What role can social protection play in addressing the significant and interdependent social, political, economic and environmental challenges facing the Middle East and North Africa region (MENA)? This report gives an overview of the provision of social protection in MENA and how safety nets and broader social protection instruments can offer partial solutions to some of these challenges. It calls for the investment of the subsidy dividend into expanded, flexible and more cost-effective safety nets that target the most vulnerable and address issues of poverty reduction and food security in the longer-term.
Five case studies (Iraq, Jordan, Lebanon, Yemen and Sudan) and desk reviews for a further 5 countries (Egypt, Iran, Libya, Palestine and Tunisia) complement the regional overview.
Governments in MENA spend more on subsidies, both absolutely and as a proportion of GDP, than governments in other developing countries – around 5.7 per cent vs 1.3 per cent of GDP on average. In part, this is a result of high levels of market dependence for access to food. The large scale of subsidies in the region means that despite non-poor capture of benefits and the adverse effects on households once they are lifted, subsidies tend to have a bigger impact on poverty reduction than targeted social assistance transfers.
Conversely, social assistance programmes typically receive a smaller fraction of MENA governments’ social protection budgets. To date, these programmes have had limited impact on poverty and inequality because of low coverage, low benefits, inefficient targeting, and poor or absent M&E systems. On average just 16 per cent of the poorest population quintile in MENA receive any form of social assistance. This is less than half of the global average.
The report highlights other popular social assistance instruments in the region including programmes with food security objectives prevalent in countries such as Palestine and Yemen where food insecurity is particularly high; school feeding programmes in Iran and Yemen which have aimed to address gender inequalities; and public works programmes which have targeted marginalised groups such as the Bedouins in Egypt, or supported livelihood enhancement and diversification as evident in the women-centred Safe Access to Firewood and Alternative Energy (SAFE) project in Sudan.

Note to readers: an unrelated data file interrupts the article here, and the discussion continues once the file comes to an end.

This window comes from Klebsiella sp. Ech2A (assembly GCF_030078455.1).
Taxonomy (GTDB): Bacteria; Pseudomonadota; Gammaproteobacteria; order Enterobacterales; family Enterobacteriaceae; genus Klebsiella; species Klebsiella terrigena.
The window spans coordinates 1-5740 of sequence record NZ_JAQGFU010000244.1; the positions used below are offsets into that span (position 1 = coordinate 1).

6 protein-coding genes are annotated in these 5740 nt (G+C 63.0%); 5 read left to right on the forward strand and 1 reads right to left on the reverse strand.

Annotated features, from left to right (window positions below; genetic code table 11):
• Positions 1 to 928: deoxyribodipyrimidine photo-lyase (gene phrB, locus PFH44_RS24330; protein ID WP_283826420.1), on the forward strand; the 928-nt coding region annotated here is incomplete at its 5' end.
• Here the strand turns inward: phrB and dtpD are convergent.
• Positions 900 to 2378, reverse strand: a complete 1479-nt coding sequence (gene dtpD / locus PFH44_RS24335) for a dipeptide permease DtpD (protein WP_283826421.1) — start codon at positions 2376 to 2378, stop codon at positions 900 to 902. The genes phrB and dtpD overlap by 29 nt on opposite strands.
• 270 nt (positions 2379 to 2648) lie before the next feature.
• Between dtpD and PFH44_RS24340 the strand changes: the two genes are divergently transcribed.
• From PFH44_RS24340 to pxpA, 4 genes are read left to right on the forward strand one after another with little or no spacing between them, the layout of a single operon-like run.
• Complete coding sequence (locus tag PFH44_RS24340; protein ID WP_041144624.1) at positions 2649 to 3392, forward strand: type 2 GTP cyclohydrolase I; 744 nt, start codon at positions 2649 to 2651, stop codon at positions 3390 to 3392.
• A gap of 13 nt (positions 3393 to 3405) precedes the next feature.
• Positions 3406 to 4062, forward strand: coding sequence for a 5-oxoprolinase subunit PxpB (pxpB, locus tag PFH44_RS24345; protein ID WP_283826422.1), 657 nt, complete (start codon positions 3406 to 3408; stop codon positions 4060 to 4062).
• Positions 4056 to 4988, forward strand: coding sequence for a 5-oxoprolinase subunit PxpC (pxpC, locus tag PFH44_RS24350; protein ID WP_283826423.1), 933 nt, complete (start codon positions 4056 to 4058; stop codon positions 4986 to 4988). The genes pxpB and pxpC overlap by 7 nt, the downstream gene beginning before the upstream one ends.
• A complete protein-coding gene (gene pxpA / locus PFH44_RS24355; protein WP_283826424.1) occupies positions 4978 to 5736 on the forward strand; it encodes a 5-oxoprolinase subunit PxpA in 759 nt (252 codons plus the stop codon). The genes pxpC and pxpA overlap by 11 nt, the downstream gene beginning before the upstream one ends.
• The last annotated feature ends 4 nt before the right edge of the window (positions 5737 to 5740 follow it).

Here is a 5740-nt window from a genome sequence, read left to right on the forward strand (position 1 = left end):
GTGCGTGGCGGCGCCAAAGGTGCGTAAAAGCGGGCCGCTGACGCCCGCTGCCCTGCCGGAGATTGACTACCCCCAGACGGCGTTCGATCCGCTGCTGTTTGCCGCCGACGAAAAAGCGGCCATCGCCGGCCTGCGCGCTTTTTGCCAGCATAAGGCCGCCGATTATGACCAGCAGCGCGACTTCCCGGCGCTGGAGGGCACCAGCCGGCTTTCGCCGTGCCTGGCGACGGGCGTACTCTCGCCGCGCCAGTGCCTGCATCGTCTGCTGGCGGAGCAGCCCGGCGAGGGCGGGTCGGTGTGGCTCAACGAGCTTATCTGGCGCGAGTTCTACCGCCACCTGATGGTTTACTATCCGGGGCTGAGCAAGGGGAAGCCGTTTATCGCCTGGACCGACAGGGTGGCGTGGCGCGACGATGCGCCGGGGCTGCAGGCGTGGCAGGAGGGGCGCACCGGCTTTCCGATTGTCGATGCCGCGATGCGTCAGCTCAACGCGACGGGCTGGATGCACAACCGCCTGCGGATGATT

Special attention should be given to the large numbers of refugees, internally displaced people and migrants in the region who are forced to leave both their economic and physical access to food, and are not entitled to receive the social benefits that host country citizens receive once they’ve re-located.
The centrality of religious institutions means the boundaries between state and non-state social protection provision are fluid. Zakat is a major redistributive mechanism and faith-based organisations are a significant actor in delivering safety nets to people.
The report suggests that the persistent gaps in social protection systems in MENA present an opportunity for the World Food Programme (WFP) to further extend its support. This is particularly important in:
- strengthening national capacities to expand coverage;
- improving targeting methods – which tend to be worse in state-administered programmes;
- linking safety nets and humanitarian interventions to longer-term social protection that supports livelihoods and resilience building, as well as addressing household insecurity.
Given the focus on subsidies, the report recommends that the subsidy dividend should be invested in a substantial expansion of targeted social assistance in order to compensate the poor for their lost access to food once subsidies are reformed, and to achieve larger and more cost-effective impacts.
Effective planning and designing of social protection programmes needs to be underpinned by a vision of a sustainable system that can deliver predictable social assistance. Scalable safety nets which expand and contract during and after a crisis may be one way to bridge this gap. Further analytical work is required to enhance governments’ capacity in designing flexible and shock-responsive national safety nets.